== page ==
‘I don’t know how to explain’: Why Donald Trump’s Russia-related scandals have so far hurt US media

US media have been left scrambling to cope with President Donald Trump and his Russia-linked controversies, which have included his abrupt decision to end sanctions against Russia and his decision to release the names of three Americans accused of espionage.

But in an interview with The Wall St. Journal on Thursday, Mr. Trump defended his Russia sanctions, saying he was “absolutely not” going to get rid of them.

The president’s actions, he said, had been motivated by a need to “get back to normalcy.”

Mr. Putin’s Russian regime has been under the microscope since the US imposed sanctions on Moscow in 2014, after Moscow’s annexation of Crimea.

Russian President Vladimir Putin has also denied that his government sought to interfere in the US election.

“I never said that,” Mr. Trudeau said.

“But there are a lot of things that are happening around the world.

“And, I hope we’ll have the opportunity to talk to our allies and work with them.” “

But Mr. President, the United States was also facing a challenge from other nations with whom Russia has a tense relationship, such as China and Iran. “

And, I hope we’ll have the opportunity to talk to our allies and work with them.”

But Mr. President, the United States was also facing a challenge from other nations with whom Russia has a tense relationship, such as China and Iran.

China has accused Mr. Tillerson of trying to sell the US a nuclear arms deal with Tehran, while Iran has repeatedly denied any role in hacking into Democratic Party emails and released more hacked emails.

Mr. Xi’s Chinese counterpart, Xi Jinping, has also made clear that he will not bow to Mr. Trumps demands that he apologize for the sanctions and that he does not wish to see the US renege on the agreement.

“It’s really a big question mark for the US,” Mr Trudeau said of Mr. Carter’s comments.

“You’re not going to go to China and say, ‘Oh, I’m sorry.

That’s the bottom line.” “

He’s got to get out of China.

That’s the bottom line.”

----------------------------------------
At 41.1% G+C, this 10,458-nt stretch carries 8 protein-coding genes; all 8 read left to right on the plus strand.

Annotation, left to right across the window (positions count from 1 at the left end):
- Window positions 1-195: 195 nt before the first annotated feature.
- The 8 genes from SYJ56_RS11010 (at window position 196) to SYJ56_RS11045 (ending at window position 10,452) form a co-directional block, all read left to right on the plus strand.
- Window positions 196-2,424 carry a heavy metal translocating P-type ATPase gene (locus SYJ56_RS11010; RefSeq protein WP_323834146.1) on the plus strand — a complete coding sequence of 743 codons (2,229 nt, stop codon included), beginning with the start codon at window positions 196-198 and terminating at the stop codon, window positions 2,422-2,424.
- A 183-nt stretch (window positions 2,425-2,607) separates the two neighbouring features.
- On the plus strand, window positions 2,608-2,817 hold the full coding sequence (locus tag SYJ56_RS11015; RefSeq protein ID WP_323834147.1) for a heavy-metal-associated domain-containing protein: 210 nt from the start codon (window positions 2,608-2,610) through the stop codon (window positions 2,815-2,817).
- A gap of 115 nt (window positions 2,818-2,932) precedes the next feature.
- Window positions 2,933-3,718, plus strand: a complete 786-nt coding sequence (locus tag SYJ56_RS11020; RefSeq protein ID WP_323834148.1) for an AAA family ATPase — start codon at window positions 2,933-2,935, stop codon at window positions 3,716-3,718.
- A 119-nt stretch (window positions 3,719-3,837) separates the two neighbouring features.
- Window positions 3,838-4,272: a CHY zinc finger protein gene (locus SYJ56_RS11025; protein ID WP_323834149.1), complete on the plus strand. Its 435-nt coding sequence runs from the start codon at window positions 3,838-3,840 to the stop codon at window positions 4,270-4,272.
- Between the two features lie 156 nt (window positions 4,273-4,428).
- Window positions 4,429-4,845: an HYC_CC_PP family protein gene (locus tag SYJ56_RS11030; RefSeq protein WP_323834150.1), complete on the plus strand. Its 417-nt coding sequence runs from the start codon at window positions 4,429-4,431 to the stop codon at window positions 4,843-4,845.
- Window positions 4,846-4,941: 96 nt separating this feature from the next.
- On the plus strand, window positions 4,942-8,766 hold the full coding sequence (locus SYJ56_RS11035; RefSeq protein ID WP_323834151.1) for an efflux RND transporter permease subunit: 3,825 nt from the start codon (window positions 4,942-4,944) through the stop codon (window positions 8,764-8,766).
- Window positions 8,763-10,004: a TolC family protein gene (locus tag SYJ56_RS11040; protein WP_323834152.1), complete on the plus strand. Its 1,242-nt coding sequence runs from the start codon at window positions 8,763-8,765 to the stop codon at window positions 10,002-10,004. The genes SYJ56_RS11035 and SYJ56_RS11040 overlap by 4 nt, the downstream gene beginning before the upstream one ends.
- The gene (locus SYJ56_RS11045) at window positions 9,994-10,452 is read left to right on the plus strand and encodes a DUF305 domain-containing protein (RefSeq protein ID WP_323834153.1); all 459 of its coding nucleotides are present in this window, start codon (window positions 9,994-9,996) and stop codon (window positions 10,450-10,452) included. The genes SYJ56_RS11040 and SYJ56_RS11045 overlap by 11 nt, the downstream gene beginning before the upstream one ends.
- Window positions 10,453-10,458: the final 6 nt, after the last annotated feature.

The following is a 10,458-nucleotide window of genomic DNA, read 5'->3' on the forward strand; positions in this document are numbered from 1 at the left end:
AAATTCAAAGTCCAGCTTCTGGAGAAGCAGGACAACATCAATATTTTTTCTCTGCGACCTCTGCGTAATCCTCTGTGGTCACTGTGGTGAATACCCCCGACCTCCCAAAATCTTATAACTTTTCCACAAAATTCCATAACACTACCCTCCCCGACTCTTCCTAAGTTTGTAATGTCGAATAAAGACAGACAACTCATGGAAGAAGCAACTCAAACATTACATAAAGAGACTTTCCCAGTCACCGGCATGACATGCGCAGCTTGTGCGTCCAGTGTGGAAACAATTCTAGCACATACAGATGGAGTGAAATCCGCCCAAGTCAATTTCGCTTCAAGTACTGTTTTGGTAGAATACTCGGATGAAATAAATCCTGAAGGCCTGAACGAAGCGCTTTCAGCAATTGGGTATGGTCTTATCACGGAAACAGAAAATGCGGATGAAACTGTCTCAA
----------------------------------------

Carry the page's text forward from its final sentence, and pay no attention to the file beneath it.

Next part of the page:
Mr Carter said he would be willing to make an “impartial” offer to the US on lifting the sanctions if Mr. Obama did it.

But he said he has no interest in a “deal that involves a lot money for both sides.”

“We have to make sure that we don’t have a situation where you end up with the Iranians getting nuclear weapons, which is what the Iranians want,” he said.

Mr Trudeau did not answer questions on whether the US would retaliate by cutting off diplomatic ties with the Russian government.

In the interview, Mr Carter also defended his position as a former president, saying, “I’m a former prime minister.

I’ve been a former leader of the most powerful country on earth.

So I know the realities of foreign policy.

I know how hard it is.

I do understand the politics of the situation.”

He said he is “deeply concerned” by the Trump administration’s policies on climate change, saying the “realistic alternative” to an energy revolution is not “a zero-carbon future.”

The Canadian government has not taken a position on the Iran nuclear deal, and Mr. Justin Trudeau did say that he “strongly” supports the deal, which he said was reached after years of hard work by the Obama administration and other nations.

The two leaders discussed a wide range of other topics, including their daughters, who are currently on their way to college, and how they would be affected by a potential future attack on the country.

Mr Carter added that he was very happy to have been elected president of the United Nations.

He said his daughter, Aya, is an excellent ambassador, and that “she’s going to help lead a great nation.”

He also talked about his children, who have graduated from university.

“My eldest daughter is doing very well, she’s in law school.

My son is in law.

I just think it’s a great accomplishment to have a family of such quality,” he told the paper.

“That’s what I’m looking forward to, to be able to have the children of my friends, my colleagues, and colleagues of mine.”

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